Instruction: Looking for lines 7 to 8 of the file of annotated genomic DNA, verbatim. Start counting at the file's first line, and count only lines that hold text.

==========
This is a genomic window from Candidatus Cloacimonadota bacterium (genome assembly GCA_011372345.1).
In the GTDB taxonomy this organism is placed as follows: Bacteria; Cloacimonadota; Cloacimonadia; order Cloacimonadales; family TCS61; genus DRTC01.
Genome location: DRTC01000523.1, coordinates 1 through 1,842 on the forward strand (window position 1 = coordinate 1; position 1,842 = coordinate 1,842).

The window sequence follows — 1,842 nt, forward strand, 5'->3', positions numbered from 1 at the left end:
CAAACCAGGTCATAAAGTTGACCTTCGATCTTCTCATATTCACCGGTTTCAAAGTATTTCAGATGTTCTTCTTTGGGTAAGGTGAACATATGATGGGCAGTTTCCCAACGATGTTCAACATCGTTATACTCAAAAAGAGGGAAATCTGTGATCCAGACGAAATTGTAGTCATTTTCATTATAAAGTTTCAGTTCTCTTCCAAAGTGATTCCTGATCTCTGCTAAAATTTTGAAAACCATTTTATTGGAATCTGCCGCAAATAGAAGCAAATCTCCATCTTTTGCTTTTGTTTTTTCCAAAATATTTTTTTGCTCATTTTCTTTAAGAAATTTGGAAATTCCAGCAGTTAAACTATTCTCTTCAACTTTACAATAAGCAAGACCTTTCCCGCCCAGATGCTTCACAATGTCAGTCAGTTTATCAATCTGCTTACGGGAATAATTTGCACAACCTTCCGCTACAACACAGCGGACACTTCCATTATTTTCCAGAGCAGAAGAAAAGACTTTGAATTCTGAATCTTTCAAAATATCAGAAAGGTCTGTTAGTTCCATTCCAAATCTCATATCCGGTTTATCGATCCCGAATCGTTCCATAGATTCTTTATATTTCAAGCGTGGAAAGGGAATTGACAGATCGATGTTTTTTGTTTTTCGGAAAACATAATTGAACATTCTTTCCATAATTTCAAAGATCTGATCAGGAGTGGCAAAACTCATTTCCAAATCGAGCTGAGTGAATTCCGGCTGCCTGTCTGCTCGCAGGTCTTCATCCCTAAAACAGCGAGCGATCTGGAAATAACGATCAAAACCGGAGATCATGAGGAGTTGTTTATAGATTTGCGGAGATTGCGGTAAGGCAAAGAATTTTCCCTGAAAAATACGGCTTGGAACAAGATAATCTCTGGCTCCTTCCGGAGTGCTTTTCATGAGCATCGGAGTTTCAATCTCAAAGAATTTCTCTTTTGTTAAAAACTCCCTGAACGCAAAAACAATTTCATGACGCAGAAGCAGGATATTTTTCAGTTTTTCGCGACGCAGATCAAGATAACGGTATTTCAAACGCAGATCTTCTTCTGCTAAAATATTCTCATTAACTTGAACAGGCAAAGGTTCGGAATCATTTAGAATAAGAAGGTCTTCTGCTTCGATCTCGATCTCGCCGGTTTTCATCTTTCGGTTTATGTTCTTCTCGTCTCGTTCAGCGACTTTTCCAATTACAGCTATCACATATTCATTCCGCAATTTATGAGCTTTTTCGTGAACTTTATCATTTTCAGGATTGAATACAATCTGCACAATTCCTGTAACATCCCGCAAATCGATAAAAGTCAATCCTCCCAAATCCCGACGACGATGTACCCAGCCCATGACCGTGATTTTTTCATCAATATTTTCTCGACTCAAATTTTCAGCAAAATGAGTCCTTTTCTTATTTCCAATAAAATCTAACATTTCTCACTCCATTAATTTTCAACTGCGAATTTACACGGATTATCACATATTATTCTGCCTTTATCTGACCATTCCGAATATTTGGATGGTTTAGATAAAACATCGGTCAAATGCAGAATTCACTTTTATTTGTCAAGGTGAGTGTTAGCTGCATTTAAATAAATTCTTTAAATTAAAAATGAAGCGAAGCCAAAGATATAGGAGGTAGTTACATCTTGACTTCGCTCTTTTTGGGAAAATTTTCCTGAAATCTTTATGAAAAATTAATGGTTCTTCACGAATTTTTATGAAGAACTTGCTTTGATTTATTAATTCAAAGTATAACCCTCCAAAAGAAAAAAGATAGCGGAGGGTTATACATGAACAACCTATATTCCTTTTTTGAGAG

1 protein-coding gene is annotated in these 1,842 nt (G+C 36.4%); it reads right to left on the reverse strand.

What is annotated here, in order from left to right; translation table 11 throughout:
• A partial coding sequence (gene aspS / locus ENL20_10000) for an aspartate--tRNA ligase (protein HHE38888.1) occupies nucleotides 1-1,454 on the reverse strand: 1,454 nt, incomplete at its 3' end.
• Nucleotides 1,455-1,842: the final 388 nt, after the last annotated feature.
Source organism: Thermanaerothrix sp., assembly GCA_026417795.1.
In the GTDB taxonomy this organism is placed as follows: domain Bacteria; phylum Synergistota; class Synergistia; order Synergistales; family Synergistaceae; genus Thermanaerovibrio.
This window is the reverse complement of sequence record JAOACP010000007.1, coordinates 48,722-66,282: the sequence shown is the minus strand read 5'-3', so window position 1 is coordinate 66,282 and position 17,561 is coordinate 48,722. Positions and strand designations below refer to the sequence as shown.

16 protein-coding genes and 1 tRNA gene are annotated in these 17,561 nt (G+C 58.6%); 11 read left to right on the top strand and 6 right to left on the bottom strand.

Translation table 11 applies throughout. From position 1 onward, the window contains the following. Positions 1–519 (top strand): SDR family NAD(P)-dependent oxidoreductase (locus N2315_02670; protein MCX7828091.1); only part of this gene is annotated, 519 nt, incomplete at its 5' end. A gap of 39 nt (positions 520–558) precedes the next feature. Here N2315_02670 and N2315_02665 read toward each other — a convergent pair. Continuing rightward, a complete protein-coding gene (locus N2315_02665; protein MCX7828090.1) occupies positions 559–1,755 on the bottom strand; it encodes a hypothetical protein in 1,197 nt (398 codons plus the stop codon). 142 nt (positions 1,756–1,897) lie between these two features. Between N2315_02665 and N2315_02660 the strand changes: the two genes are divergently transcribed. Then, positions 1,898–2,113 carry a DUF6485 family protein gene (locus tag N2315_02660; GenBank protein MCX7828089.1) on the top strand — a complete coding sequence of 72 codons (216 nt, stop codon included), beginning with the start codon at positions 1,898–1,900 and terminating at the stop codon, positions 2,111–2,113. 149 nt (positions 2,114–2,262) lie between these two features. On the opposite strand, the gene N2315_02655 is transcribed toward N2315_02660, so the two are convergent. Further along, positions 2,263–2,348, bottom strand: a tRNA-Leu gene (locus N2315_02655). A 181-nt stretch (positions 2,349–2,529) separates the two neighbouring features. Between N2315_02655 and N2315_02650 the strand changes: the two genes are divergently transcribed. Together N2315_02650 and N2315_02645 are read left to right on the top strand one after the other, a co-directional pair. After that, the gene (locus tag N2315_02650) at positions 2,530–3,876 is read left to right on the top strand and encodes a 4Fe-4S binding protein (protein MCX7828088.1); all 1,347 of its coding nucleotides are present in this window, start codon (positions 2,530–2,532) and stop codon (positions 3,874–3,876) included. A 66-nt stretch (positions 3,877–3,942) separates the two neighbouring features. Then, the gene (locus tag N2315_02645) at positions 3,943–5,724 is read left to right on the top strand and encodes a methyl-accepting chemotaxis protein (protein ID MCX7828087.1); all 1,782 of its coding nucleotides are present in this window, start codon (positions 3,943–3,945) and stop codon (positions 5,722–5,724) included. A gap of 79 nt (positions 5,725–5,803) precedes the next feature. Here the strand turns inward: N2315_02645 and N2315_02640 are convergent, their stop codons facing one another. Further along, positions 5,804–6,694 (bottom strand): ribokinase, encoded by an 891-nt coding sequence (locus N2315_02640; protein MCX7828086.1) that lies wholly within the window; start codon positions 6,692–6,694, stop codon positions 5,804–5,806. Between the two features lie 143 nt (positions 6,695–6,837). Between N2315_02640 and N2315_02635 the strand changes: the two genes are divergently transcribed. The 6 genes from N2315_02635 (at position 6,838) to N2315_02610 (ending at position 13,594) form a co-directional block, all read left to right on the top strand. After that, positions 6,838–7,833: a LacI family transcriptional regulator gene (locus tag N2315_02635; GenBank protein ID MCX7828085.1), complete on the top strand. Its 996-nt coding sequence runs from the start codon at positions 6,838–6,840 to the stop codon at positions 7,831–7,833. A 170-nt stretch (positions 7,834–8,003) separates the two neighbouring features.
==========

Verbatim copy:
What is annotated here, in order from left to right; translation table 11 throughout:
• A partial coding sequence (gene aspS / locus ENL20_10000) for an aspartate--tRNA ligase (protein HHE38888.1) occupies nucleotides 1-1,454 on the reverse strand: 1,454 nt, incomplete at its 3' end.